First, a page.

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  1. ITV Report

Chancellor Rishi Sunak announces £30 billion Budget boost to combat coronavirus threat

  • Video report by ITV News Political Correspondent Paul Brand

A £30 billion package to stimulate the economy was announced by the Chancellor as the Government and Bank of England sought to protect jobs and livelihoods against the coronavirus crisis.

As he delivered the Budget in the House of Commons, Rishi Sunak said he would "do whatever it takes to support the economy" and will give the NHS "whatever extra resources" it needs to combat the coronavirus outbreak.

Mr Sunak said there was "likely to be a temporary disruption" to the economy as a result of coronavirus but insisted his plans would bring "stability and security".

As of Wednesday, there were 460 confirmed cases in the UK and eight people had died after contracting the disease.

Just hours before this, the Bank of England also moved to bolster the economy against the impact of Covid-19 by announcing an emergency interest rate cut from 0.75% to 0.25% to help UK businesses manage the economic shock from the outbreak.

  • Coronavirus

NHS

As he began to set out his spending plans, Mr Sunak promised "whatever extra resources our NHS needs" to combat coronavirus, whether it be "millions of pounds or billions of pounds".

"Whether it's research for a vaccine, recruiting thousands of returning staff, or supporting our brilliant doctors and nurses…whatever it needs, whatever it costs, we stand behind our NHS," Mr Sunak told the Commons.

Mr Sunak said any extra funding would come on top of £6 billion of new funding to support the NHS over this Parliament.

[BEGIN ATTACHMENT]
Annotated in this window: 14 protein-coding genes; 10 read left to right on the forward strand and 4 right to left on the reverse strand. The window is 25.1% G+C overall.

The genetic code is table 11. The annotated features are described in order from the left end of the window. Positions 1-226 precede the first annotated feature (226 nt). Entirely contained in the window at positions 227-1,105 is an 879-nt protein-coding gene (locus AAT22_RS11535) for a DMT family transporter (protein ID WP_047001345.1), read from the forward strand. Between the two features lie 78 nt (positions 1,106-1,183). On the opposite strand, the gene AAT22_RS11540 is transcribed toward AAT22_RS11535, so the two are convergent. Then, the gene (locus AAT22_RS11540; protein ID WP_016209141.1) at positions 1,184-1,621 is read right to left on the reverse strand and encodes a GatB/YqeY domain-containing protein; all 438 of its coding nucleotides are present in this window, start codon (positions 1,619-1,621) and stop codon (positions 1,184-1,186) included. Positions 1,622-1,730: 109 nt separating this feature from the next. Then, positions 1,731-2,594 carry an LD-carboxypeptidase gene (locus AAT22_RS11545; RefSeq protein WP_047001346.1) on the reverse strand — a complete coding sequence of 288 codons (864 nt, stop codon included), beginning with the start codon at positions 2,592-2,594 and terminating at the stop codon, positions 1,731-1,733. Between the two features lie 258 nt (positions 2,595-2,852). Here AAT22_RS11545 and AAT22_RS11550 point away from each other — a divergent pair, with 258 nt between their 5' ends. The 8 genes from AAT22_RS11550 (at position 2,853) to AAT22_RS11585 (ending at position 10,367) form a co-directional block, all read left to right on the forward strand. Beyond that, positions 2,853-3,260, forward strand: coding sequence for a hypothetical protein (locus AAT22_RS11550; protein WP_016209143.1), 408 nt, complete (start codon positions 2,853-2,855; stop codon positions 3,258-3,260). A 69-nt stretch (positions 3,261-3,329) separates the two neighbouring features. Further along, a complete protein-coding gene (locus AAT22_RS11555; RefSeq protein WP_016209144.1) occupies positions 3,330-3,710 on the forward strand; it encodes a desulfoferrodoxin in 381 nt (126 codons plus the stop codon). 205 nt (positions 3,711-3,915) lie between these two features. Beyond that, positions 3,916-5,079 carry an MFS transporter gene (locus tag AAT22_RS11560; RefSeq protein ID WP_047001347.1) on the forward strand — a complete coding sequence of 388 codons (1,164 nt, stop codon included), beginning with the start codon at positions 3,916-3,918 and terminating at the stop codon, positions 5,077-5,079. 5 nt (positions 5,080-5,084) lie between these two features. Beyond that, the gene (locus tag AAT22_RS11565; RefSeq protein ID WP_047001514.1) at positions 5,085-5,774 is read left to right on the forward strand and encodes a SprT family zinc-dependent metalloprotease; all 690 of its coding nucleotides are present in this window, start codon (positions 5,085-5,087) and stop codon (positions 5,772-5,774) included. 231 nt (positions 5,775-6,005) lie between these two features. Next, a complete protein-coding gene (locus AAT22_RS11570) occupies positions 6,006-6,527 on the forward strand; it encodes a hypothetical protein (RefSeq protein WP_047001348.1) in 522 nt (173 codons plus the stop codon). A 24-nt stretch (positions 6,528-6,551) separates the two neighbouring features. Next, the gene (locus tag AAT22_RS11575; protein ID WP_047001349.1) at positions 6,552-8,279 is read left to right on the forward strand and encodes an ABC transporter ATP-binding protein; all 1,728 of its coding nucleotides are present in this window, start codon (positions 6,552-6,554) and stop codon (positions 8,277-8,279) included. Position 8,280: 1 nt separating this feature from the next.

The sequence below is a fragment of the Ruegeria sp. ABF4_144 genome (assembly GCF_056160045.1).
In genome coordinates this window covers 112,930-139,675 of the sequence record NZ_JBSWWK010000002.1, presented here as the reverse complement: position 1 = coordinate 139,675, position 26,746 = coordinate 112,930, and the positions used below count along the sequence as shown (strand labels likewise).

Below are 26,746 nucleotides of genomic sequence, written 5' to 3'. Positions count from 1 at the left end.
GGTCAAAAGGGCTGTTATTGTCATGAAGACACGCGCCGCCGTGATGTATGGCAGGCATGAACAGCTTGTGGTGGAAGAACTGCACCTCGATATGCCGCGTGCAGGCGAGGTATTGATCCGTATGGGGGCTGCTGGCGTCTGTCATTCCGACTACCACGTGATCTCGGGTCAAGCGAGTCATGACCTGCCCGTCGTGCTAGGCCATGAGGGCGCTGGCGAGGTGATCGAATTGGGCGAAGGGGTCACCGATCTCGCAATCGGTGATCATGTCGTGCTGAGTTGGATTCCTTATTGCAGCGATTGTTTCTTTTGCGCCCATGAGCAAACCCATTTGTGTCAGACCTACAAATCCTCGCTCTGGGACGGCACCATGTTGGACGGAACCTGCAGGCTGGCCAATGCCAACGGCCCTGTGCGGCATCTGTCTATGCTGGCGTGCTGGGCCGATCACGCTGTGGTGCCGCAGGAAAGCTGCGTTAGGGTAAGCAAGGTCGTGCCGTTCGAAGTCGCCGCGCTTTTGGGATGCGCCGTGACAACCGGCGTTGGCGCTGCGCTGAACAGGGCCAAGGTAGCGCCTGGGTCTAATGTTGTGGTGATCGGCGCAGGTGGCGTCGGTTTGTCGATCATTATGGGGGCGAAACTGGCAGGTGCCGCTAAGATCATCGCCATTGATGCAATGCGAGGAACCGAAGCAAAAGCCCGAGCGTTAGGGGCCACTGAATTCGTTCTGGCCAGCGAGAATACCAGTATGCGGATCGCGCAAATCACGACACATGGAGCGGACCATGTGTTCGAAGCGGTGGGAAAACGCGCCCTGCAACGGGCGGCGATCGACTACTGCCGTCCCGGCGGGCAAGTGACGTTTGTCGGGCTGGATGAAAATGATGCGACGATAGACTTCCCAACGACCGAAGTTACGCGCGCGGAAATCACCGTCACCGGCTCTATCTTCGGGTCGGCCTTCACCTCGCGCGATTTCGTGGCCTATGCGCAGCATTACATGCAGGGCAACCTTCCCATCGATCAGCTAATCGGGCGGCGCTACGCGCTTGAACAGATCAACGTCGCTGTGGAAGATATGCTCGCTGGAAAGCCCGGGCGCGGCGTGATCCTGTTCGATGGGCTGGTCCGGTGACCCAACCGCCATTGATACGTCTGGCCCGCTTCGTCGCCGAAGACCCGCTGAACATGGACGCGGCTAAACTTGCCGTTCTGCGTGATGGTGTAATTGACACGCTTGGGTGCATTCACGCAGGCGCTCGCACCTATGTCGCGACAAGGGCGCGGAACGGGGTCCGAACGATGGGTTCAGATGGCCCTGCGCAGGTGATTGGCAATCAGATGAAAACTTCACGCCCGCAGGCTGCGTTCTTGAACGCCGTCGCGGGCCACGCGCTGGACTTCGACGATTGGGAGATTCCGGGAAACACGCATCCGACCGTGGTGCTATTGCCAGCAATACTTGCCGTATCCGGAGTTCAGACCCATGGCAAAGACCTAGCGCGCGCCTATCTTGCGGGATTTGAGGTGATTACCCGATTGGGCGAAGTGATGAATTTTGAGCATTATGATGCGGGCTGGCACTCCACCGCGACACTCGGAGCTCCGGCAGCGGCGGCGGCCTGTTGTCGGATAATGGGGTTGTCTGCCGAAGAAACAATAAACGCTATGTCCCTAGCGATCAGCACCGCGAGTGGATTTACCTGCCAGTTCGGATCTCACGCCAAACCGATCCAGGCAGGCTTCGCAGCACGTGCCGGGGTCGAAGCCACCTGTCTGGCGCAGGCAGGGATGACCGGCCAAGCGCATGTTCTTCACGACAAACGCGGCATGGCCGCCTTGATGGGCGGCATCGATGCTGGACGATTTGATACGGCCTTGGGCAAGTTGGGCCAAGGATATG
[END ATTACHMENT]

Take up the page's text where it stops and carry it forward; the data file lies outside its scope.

Business rates

Business rates will be scrapped for thousands of small businesses over the next year, Mr Sunak said.

Businesses such as shops, cinemas, restaurants and music venues with a rateable value under £51,000 will not have to pay the tax for the next financial year in a bid to help them through the coronavirus crisis.

Sick pay

The Chancellor said the Government will fully meet the cost of providing statutory sick pay for up to 14 days for workers in firms with up to 250 employees, providing over £2 billion for up to two million businesses.

He said said statutory sick pay will be available for "all those who are advised to self-isolate" even if they have not displayed symptoms, for up to 14 days.

Benefits system

Mr Sunak the Government would make it "quicker and easier to get benefits" for those not eligible for statutory sick pay, such as those who are self-employed or working in the gig economy.

The 39-year-old continued: "Those on contributory employment and support allowance will be able to claim from day one instead of day eight to make sure that time spent off work due to sickness is reflected in your benefits.

"I'm also temporarily removing the minimum income floor in Universal Credit."

Mr Sunak said these changes would provide a boost of £500 million to the welfare system, along with a £500 million hardship fund.

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Loans to businesses

Mr Sunak also announced a £1.2 million Coronavirus Business Interruption Loan Scheme to support small and medium sized businesses struggling during the Covid-19 outbreak.

He said the "government will offer a generous guarantee on those loans, covering up to 80% of losses, with no fees, so that banks can lend with confidence".

  • What else was in the Budget?

Wednesday's Budget was the first post-Brexit and was intended to be a platform for the Government to set out its vision for the economy and detail of how it would be delivered, post-EU, as well as a chance to deliver on promises made at the December general election.

However, the outbreak of Covid-19 meant Mr Sunak's speech and spending plans were radically rewritten with a focus instead on softening the economic damage coronavirus will cause.

Although coronavirus was the focus of Mr Sunak's announcements, spending pledges were made in other areas too.

Bewdley was hard-hit by flooding earlier this year. Credit: PA
  • Flooding

A £120 million fund will be used to repair defences damaged in the winter floods, with £5.2 billion to be invested in flood defences over the next six years.

  • Fuel duty

Will be frozen for another year.